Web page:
[e]ven if the admission of Duberg's out-of-court statement constituted plain error, defendant fails to carry the burden that the error prejudiced him, i.e., that the error affected the outcome of the proceedings. Given all the evidence concerning the relationship of defendant and Duberg, which indicated defendant's jealousy and discord between the two, and the evidence that Duberg died from ligature strangulation, we cannot conclude that the error, if there was error, affected the outcome of defendant's trial.

Susalla, 2011 WL 5008586, at *3 n.2 (internal citations omitted).

         This Court finds no merit in Petitioner's hearsay claim because it is based on the Michigan Rules of Evidence. “To the extent that any testimony and comments violated Michigan's rules of evidence, such errors are not cognizable on federal habeas review.” Hall v. Vasbinder, 563 F.3d 222, 239 (6th Cir. 2009). “In conducting habeas review, a federal court is limited to deciding whether a conviction violated the Constitution, laws, or treaties of the United States.” Estelle v. McGuire, 502 U.S. 62, 68 (1991).

         Petitioner's claim lacks merit even if it were construed as one brought under the Confrontation Clause of the United States Constitution, which guarantees the defendant in a criminal prosecution “the right . . . to be confronted with the witnesses against him.” U.S. Const. amend. VI. “The Amendment contemplates that a witness who makes testimonial statements admitted against a defendant will ordinarily be present at trial for cross-examination, and that if the witness is unavailable, [her] prior testimony will be introduced only if the defendant had a prior opportunity to cross-examine [her].” Giles v. California, 554 U.S. 353, 358 (2008) (citing Crawford v. Washington, 541 U.S. 36, 68 (2004)). In other words, “[w]here testimonial evidence is at issue, . . . the Sixth Amendment demands what the common law required: unavailability and a prior opportunity for cross-examination.” Crawford, 541 U.S. at 68.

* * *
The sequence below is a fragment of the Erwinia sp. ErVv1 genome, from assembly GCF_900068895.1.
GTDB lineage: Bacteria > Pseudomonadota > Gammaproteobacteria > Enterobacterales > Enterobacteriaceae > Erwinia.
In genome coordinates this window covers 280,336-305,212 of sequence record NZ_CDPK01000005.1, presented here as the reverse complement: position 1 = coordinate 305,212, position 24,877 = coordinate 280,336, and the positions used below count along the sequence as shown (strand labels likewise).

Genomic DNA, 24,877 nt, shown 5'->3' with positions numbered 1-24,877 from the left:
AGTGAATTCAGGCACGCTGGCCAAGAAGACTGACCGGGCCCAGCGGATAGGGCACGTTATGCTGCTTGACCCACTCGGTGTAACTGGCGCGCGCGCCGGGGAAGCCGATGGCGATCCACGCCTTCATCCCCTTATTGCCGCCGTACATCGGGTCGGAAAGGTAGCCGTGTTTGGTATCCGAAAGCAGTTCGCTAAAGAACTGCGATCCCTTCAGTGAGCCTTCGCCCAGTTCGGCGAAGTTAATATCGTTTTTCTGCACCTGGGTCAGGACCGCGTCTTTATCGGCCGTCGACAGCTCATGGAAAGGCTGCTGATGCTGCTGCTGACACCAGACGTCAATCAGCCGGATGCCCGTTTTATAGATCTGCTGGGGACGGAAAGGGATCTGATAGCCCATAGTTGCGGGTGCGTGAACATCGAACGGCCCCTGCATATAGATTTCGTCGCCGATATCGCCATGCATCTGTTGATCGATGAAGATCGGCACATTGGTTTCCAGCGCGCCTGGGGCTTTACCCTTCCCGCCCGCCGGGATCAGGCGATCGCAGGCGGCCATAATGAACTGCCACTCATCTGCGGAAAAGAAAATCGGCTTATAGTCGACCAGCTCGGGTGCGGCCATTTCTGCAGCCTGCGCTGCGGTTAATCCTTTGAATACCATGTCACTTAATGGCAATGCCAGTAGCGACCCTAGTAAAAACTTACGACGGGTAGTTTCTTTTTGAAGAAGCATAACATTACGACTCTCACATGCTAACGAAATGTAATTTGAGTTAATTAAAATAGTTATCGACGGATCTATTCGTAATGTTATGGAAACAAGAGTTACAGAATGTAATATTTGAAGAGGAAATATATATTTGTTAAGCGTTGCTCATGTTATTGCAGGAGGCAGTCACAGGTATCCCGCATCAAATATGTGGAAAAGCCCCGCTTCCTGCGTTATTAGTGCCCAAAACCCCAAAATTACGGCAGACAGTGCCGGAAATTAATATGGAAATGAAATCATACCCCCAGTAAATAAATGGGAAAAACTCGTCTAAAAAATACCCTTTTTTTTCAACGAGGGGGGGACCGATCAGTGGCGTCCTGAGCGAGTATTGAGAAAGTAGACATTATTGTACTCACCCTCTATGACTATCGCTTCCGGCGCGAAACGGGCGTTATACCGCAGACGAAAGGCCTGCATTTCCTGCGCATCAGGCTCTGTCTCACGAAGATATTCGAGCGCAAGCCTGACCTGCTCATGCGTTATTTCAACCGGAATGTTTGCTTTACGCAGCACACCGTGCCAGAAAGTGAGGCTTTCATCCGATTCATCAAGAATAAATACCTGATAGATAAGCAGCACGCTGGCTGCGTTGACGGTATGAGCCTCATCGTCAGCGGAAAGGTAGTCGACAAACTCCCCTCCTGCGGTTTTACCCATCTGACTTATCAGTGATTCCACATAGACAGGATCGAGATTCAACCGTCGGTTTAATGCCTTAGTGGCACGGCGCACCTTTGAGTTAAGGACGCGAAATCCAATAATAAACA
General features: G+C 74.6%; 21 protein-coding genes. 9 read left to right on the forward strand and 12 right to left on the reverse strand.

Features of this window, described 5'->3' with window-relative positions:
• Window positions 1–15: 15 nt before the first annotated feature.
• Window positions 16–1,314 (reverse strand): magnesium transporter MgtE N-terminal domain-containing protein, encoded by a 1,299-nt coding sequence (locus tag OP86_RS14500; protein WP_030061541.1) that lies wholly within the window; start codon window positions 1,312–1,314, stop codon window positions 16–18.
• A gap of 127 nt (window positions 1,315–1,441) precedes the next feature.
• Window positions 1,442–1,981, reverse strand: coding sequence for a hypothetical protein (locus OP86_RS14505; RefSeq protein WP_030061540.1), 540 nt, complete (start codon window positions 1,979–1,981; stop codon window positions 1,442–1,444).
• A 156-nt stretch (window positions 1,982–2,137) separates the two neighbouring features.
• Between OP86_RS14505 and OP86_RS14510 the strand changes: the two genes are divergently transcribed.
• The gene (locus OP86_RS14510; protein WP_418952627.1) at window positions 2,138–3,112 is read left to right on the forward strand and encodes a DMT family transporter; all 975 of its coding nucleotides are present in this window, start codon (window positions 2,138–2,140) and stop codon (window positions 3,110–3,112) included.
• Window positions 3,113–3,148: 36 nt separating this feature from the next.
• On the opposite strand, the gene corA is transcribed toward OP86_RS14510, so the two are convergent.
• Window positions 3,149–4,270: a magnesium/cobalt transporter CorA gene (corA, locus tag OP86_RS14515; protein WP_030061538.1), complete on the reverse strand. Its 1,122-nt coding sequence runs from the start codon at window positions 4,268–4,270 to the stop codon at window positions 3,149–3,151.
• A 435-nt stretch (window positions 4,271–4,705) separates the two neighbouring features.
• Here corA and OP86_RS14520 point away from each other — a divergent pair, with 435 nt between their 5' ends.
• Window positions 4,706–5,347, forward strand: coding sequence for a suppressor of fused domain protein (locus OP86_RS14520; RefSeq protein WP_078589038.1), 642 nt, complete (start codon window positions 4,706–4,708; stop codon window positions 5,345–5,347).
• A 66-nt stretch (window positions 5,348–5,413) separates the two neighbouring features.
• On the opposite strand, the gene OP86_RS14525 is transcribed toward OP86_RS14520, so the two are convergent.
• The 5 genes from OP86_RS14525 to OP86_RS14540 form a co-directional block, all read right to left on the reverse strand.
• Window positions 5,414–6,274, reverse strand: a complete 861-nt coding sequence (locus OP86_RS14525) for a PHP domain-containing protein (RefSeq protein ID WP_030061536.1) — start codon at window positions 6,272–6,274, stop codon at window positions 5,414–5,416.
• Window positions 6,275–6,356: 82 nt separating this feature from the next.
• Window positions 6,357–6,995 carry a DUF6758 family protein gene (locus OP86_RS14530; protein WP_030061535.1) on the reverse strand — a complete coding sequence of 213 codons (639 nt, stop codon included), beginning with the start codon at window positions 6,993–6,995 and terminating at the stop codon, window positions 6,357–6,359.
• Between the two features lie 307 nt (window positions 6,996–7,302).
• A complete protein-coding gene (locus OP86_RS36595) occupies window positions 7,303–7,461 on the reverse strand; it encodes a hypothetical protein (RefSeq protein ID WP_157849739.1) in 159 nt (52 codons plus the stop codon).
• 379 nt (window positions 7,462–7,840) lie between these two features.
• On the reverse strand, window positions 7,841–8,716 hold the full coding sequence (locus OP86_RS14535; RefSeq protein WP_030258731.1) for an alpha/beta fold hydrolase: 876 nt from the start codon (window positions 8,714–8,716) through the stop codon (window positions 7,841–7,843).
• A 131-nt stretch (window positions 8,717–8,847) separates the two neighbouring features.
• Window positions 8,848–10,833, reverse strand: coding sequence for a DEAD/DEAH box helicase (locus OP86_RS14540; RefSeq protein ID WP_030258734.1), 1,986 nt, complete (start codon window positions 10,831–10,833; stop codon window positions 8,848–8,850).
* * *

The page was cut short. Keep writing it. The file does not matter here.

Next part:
The term “testimonial” “applies at a minimum to prior testimony at a preliminary hearing, before a grand jury, or at a former trial; and to police interrogations.” Id. Consistent with Giles and Crawford, as well as, Davis v. Washington, 547 U.S. 813, 822 (2006), “ ‘statements to friends and neighbors about abuse and intimidation' allegedly inflicted by [the petitioner] are nontestimonial statements and are not subject to the Confrontation Clause.” Doan v. Carter, 548 F.3d 449, 458 (6th Cir. 2008).

         Duberg made the contested statement about Petitioner to a friend. Thus, to the extent Petitioner raises his claim under the Confrontation Clause, his claim lacks merit, because Duberg's statement is not subject to the Confrontation Clause.

         B. ...